It's a black-and-white thing. Who understands it?


May 17, 2006|By LAURA VOZZELLA

In the match-up between Anthony Brown and Stuart Simms, the question isn't which aspiring lieutenant governor is the better man. In some quarters, the question is: Who is the blacker man? Put another way, which of these two Harvard-educated lawyers has more street cred?

No less an authority than Alan Walden, conservative white guy, weighed in on the topic this week, in a commentary headlined: "Political Pigmentation."

The subhead: "Says Duncan to O'Malley, `My candidate is blacker than yours.'"

(Doug Duncan's campaign, by the way, would like you to know that he never said any such thing. Martin O'Malley's camp declined to comment.)

"O'Malley ... made much of the fact that Delegate Anthony Brown is an African-American even though neither of Brown's parents came from Africa and one of them is a European-American: in other words white," Walden wrote. "And now, as most of you know, Douglas Duncan has chosen former Baltimore State's Attorney Stuart Syms [sic] as his candidate for lieutenant governor, thereby choosing a candidate who's more black than Brown. (Pun intended.)"

Let's just pause here a minute to chuckle over that clever pun, not to mention the misspelling of Simms, before we move on to the serious issue at hand: Is the inverse to the old "one-drop rule," long used by racists in the business of defining who was white and who wasn't, at work in black politics? Does more than a little white blood make a politician non-black?

Simms is the son of a black schoolteacher and steel worker, whose forebears have been in Maryland for generations. Brown is the son of immigrants: a white Swiss homemaker and doctor of African descent, who was born in Cuba and raised in Jamaica. Brown is American. His ancestry is, in part, African. He looks like a light-skinned black and calls himself African American. Does anybody besides Alan Walden think his relative blackness is a campaign issue?

Well, as it turns out, yes.

"Since black running mates are apparently the new norm, especially in a state where blacks comprise upwards of 35 percent of the population, the question has to be asked: Who is the blackest?" Doni Glover wrote recently on his Web site,

In the article, Glover notes that Simms is "a visibly black man of darker hue." But he dismissed the skin-tone issue as "aesthetics" in an interview yesterday. Glover said the real question is whether Brown, as the son of a doctor, would push the "Black Agenda" -- minority contracting, urban schools, ex-offender services -- as vigorously as the son of a steel worker.

"If Stu Simms came out of Harlem Park, you can bet your bottom dollar that he either chased somebody home or was chased home at some point," said Glover, who discussed the issue recently on WEAA radio. "It's a fight for survival. And I guess people can question whether Anthony can at least relate to those same sets of experiences."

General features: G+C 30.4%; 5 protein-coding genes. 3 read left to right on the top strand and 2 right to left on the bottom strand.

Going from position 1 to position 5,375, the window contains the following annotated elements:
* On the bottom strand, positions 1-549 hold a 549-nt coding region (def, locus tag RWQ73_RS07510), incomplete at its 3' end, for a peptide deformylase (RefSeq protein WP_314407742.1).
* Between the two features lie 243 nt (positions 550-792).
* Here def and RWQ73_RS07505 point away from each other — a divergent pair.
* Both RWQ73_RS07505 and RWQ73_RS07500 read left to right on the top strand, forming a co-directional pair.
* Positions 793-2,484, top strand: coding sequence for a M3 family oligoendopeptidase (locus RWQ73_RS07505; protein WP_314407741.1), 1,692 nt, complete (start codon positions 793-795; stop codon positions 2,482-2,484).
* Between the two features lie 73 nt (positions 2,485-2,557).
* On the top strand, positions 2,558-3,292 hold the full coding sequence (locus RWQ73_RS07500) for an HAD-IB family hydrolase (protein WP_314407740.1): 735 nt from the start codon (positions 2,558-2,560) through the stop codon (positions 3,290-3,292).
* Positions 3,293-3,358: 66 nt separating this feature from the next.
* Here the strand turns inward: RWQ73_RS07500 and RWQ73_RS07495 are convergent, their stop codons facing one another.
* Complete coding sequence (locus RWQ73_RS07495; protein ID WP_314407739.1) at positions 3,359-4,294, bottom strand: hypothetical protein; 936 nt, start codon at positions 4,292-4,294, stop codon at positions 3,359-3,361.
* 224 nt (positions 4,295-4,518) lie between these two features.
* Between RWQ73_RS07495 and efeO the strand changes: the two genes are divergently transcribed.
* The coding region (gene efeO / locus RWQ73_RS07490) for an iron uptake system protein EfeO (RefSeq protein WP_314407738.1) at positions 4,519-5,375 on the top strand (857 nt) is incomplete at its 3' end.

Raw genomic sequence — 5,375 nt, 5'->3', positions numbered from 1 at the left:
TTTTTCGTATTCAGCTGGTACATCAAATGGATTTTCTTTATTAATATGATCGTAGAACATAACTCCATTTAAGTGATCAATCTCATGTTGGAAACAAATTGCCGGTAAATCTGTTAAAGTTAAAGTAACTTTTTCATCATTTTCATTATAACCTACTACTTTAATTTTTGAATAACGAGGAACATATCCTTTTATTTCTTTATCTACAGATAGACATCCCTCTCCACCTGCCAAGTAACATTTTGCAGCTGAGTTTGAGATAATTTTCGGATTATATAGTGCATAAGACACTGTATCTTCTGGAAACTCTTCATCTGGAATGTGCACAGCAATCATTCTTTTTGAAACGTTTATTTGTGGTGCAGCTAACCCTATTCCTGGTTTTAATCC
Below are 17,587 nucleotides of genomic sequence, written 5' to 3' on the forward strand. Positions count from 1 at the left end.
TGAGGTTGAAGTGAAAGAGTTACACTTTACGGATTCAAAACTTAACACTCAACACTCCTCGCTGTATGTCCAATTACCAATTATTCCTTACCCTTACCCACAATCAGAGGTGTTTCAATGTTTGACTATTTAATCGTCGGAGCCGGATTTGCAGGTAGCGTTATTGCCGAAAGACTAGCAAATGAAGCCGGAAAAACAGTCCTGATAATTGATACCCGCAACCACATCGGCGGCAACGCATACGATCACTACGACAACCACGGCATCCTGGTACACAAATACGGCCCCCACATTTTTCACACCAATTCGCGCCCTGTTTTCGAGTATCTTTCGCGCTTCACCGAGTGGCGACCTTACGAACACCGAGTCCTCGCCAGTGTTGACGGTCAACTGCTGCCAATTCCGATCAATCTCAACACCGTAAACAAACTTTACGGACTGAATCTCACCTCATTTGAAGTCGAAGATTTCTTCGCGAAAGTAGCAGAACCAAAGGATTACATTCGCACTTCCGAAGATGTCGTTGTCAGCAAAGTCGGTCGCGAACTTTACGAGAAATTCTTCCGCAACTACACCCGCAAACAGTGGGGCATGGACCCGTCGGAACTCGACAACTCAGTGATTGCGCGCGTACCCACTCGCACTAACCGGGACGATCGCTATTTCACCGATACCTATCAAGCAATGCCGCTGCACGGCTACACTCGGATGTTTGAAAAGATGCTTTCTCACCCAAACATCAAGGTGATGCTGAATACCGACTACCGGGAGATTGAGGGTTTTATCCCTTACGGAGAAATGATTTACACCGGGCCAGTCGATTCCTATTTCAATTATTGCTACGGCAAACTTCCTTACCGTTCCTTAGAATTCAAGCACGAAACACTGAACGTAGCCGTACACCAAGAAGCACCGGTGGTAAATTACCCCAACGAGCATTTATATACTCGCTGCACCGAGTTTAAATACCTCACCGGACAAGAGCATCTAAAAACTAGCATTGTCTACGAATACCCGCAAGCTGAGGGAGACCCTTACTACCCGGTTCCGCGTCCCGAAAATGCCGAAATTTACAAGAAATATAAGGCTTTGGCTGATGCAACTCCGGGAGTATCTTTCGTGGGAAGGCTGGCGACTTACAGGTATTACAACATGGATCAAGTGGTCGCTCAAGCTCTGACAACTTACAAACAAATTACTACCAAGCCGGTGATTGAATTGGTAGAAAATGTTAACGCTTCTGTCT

Does it really advance that Black Agenda to cast those questions in terms of a melanin deficiency? Maybe not, Glover said.

"A white guy doesn't have to prove he's white," he said. "But a black guy has to prove that he's palatable to whites, blend into the mainstream community, but also has some sort of connection to his own community. It's really an unfair standard."

Connect the dots

Three nurses who longed to go to trapeze school in Baltimore will get their wish granted by Ellen DeGeneres, who makes viewers' "crazy dreams" come true on her show. All it took was a letter from one of them, who wrote, "If one of us gets hurt, we're all nurses, and I think it would work out." ... Shareese DeLeaver, spokeswoman for Gov. Robert Ehrlich, has left that job to join his campaign staff. "It has been a learning experience working with all of you and my pleasure working with `most' of you," she wrote in an e-mail to reporters. ... Ted Koppel joked about the hair thing in his commencement address Saturday at St. Mary's College of Maryland. "There are a few among you who are thinking, `I don't care what anybody says. He's wearing a rug,'" he said, according to the college's P.R. office. "Actually, they've paid me enough over the years that if I had to wear one I could afford one better looking than this." ... The Arbutus Roundtable-in-Exile convened at the Beltway Motel Restaurant the other day. Special guest was Glenn Ivey, Prince George's County state's attorney, who repeated that he would not run for attorney general. There was talk about who would. How about John Sarbanes? That suggestion came from Paul Hollinger. His wife, state Sen. Paula Hollinger, is running for Maryland's 3rd District congressional seat. So is Sarbanes. ... The Maryland's delegation to the U.S. House of Representatives hosts a reception for Kimmie Meissner tonight the U.S. Capitol.

Banner day

A banner unfurled yesterday at Baltimore's Central Booking and Intake Center gives bad guys a heads up about Baltimore Exile, the federal, state and city effort to deter gun crimes. U.S. Attorney Rod Rosenstein stopped by for the occasion. It's one of two new banners in the area, both visible from I-83. The other reads: "Scores Baltimore Now Open."

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